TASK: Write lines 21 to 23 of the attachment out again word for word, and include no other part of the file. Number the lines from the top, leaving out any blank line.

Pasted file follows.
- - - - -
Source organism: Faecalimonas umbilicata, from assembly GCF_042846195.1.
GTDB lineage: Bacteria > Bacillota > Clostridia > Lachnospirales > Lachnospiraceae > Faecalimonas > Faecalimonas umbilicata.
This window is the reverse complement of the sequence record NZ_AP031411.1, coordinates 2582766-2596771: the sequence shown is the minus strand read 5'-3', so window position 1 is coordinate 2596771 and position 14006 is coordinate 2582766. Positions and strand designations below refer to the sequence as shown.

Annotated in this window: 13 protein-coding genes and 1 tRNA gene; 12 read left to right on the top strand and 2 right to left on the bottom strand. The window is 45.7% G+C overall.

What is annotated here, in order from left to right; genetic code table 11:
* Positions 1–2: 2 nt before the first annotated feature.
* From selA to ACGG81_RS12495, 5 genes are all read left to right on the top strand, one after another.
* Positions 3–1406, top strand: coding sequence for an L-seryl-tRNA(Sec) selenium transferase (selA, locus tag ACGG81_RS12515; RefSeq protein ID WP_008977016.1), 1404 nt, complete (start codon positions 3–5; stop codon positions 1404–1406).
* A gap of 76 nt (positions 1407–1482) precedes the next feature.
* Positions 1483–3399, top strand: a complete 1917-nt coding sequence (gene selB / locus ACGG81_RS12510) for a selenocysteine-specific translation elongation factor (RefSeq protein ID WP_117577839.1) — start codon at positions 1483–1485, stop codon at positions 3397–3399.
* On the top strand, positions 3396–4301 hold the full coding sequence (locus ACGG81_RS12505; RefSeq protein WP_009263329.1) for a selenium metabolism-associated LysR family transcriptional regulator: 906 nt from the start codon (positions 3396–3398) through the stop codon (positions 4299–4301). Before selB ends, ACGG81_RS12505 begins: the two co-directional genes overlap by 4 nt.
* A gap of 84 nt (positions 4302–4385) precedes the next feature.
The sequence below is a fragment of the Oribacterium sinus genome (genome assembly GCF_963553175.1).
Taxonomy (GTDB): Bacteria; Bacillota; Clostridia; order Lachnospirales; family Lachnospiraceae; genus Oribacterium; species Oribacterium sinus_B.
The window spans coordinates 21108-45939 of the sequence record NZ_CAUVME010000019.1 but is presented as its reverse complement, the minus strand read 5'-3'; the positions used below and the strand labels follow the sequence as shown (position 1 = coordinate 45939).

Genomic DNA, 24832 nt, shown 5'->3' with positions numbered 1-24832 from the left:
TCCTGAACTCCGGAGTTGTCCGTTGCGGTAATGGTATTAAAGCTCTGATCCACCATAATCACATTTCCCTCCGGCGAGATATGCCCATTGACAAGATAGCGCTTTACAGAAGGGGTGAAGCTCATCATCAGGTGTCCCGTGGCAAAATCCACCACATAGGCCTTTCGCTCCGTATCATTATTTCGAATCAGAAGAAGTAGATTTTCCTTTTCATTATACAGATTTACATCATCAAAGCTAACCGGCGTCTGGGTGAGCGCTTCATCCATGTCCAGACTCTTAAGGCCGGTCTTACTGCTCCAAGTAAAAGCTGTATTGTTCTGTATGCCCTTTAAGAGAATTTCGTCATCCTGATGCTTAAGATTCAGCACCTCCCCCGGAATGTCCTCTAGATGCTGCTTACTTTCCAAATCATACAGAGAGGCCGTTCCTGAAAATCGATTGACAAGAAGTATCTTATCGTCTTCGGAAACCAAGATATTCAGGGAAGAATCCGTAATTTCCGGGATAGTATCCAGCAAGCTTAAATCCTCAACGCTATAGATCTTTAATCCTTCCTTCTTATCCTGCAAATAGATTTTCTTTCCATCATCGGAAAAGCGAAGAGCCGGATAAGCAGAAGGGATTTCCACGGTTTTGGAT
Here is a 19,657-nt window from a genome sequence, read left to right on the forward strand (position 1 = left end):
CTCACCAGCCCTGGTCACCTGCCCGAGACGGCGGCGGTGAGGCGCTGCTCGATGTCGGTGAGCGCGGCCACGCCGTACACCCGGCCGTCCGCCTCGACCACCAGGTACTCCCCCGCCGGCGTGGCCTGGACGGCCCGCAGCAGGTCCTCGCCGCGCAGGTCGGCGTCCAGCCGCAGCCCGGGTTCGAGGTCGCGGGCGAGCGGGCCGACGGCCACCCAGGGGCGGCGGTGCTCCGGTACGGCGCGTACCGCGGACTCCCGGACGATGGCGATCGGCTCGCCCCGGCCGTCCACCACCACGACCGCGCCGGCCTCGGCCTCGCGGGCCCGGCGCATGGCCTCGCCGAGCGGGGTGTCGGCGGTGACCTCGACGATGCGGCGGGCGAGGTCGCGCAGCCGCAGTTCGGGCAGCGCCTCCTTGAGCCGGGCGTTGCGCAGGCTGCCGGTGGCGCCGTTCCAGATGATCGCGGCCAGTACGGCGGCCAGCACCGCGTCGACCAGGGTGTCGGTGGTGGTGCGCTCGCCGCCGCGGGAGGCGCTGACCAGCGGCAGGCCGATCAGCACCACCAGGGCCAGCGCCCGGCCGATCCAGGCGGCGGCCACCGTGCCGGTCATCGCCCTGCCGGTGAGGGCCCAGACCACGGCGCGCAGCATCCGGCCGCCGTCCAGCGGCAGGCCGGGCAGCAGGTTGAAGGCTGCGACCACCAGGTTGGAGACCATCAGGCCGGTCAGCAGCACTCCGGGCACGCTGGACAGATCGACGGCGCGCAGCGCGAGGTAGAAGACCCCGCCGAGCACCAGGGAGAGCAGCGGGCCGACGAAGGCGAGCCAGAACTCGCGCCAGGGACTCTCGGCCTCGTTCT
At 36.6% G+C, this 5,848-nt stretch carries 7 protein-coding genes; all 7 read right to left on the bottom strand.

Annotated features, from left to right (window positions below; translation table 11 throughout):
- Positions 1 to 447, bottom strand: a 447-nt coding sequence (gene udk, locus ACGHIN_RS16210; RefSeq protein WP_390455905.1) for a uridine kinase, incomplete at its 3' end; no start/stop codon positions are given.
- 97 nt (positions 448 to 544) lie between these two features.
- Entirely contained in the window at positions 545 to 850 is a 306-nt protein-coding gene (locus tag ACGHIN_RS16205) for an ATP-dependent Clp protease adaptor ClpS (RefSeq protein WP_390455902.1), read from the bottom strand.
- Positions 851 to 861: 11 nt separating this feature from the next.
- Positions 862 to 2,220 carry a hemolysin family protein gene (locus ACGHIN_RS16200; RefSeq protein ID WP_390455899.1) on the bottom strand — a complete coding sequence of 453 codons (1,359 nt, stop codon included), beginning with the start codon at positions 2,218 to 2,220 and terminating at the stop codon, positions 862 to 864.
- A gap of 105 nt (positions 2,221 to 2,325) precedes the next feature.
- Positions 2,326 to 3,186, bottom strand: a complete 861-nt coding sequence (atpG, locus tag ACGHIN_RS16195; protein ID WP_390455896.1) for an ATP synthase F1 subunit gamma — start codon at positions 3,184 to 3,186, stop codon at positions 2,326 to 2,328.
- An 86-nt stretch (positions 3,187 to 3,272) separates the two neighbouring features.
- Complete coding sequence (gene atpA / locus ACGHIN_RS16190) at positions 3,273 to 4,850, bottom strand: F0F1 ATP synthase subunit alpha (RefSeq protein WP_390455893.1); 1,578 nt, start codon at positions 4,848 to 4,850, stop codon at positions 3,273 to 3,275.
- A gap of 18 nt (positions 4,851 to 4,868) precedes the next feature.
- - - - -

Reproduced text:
Annotated features, from left to right (window positions below; translation table 11 throughout):
- Positions 1 to 447, bottom strand: a 447-nt coding sequence (gene udk, locus ACGHIN_RS16210; RefSeq protein WP_390455905.1) for a uridine kinase, incomplete at its 3' end; no start/stop codon positions are given.
- 97 nt (positions 448 to 544) lie between these two features.